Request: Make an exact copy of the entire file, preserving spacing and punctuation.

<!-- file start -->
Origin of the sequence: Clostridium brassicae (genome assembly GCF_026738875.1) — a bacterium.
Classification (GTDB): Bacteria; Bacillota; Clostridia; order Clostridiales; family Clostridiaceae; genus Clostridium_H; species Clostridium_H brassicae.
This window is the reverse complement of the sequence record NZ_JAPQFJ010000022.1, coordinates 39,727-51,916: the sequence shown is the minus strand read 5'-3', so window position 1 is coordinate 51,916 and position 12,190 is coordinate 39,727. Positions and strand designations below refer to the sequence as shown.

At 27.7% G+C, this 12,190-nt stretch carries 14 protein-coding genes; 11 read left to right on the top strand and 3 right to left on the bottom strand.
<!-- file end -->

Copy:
Origin of the sequence: Clostridium brassicae (genome assembly GCF_026738875.1) — a bacterium.
Classification (GTDB): Bacteria; Bacillota; Clostridia; order Clostridiales; family Clostridiaceae; genus Clostridium_H; species Clostridium_H brassicae.
This window is the reverse complement of the sequence record NZ_JAPQFJ010000022.1, coordinates 39,727-51,916: the sequence shown is the minus strand read 5'-3', so window position 1 is coordinate 51,916 and position 12,190 is coordinate 39,727. Positions and strand designations below refer to the sequence as shown.

At 27.7% G+C, this 12,190-nt stretch carries 14 protein-coding genes; 11 read left to right on the top strand and 3 right to left on the bottom strand.